Controlling Room Temperature
Tips for Controlling Room Temperature in Your Home
Keeping the inside temperature of your home steady and comfortable is an extremely effective way of ensuring that your home heating costs stay low during the winter. No matter what type of heating system you have, it’s important to maintain it well – and taking certain steps can help you troubleshoot problems instantly and maintain a constant temperature without straining your HVAC system.
Why monitor the temperature of my home?
Just like gas or electric ovens, heating systems cycle on and off in order to maintain a steady temperature. A home thermostat operates on a closed control loop: it reads the temperature, assesses whether this number is higher or lower than the temperature set by the homeowner, and boosts power or reduces power to match the number. If you notice that the temperature of your home rises and falls by even a few degrees throughout the day, the problem may not be with your thermostat – it could be with your heating system.
Key checkpoints for controlling room temperature
- The actual temperature. The human body’s perception of temperature depends on a number of factors, and even if you’re guessing that your system is wrong you could be over- or under-estimating the temperature in your house. Even if your thermostat has a thermometer, it’s probably also a good idea to place another thermometer in the center of the room to judge the actual temperature.
- The thermostat. How long has it been since you replaced or repaired the thermostat in your home? If your thermostat is out-of-date, it may be time to replace it for a more modern digital model. A thermostat issue is easily fixed and can be diagnosed by a heating and cooling specialist.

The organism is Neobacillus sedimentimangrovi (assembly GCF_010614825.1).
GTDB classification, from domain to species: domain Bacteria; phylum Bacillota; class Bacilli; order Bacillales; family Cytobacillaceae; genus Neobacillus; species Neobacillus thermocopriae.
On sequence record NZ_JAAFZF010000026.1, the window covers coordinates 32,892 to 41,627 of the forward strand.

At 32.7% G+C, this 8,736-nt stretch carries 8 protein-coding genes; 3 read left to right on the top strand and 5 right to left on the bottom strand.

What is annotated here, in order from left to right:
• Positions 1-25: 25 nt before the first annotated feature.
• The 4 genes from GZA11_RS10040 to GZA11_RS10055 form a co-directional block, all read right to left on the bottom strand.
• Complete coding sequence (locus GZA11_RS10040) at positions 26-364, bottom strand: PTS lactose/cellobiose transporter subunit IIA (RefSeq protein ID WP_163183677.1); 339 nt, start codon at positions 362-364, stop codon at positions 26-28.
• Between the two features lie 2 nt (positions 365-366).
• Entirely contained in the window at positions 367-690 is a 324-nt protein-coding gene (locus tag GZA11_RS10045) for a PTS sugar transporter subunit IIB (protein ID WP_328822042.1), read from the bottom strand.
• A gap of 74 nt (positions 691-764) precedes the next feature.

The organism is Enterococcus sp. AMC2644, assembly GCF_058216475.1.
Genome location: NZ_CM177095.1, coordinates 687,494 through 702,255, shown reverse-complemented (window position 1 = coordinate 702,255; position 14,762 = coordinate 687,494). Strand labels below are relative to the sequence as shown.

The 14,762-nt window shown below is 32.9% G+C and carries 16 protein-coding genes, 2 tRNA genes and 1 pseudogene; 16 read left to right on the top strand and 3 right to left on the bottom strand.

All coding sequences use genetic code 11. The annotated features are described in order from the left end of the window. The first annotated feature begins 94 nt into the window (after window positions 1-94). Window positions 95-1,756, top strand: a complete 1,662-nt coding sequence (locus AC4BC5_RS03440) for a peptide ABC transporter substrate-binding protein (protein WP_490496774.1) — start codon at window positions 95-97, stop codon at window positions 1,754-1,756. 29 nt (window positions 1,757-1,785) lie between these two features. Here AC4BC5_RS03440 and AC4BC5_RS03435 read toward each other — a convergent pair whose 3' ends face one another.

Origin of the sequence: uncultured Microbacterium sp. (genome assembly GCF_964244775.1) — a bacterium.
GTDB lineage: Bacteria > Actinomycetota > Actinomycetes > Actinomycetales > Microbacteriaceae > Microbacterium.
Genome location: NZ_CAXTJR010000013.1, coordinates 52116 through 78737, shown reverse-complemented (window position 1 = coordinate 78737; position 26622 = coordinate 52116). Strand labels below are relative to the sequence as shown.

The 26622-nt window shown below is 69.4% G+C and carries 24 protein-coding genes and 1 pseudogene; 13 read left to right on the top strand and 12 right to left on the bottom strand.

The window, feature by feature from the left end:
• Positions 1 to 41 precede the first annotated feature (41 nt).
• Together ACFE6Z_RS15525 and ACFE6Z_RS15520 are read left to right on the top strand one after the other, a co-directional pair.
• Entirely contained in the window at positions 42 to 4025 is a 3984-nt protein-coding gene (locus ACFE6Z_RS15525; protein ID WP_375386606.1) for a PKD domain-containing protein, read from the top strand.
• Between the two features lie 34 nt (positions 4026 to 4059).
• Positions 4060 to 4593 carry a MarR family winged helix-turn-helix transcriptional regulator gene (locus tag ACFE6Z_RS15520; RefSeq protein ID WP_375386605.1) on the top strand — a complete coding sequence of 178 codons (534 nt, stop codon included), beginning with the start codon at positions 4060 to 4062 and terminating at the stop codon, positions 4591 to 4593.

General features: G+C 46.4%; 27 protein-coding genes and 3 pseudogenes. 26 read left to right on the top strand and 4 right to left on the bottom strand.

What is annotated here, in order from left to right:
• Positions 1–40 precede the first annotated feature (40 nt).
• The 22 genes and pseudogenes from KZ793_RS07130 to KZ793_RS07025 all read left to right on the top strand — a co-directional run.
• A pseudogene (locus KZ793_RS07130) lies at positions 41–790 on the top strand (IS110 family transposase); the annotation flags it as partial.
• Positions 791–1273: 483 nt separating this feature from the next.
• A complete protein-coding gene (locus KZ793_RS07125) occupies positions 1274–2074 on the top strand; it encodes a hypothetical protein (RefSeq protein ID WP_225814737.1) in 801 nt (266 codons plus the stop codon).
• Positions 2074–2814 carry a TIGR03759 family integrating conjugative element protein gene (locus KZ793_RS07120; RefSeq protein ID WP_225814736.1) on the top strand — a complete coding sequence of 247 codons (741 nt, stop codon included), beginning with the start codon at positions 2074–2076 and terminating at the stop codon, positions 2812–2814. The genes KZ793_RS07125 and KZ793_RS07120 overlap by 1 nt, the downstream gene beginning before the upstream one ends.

- Your furnace’s defrost cycle. Depending on where in your house your furnace is located, extremely cold temperatures with high humidity can cause frost to form on the heating coils. Your furnace should have a defrost cycle designed to remove frost from coil piping packages, and if frost persistently fails to melt it’s best to have a repairman look at your furnace.
- A balanced system. Your heating water distribution system is said to be “in balance” when the flow measurements for the system match its specifications. An out-of-balance system means that water will be unevenly distributed throughout the house, sending more heat to some rooms than others and causing the system to cycle on and off more than necessary. Even heat distribution means less energy used, so talk to a specialist about automatic balancing or control valve suppliers that can equip your system with more efficient valves.
- Windows and doors. Check that all windows and doors in your home are closed and properly sealed around the edges. Sealing caulk is a low-cost solution to drafty windows. It may also be beneficial to check the attic ventilation system.
For more information on piping and valve kits, visit Flo-Pac online.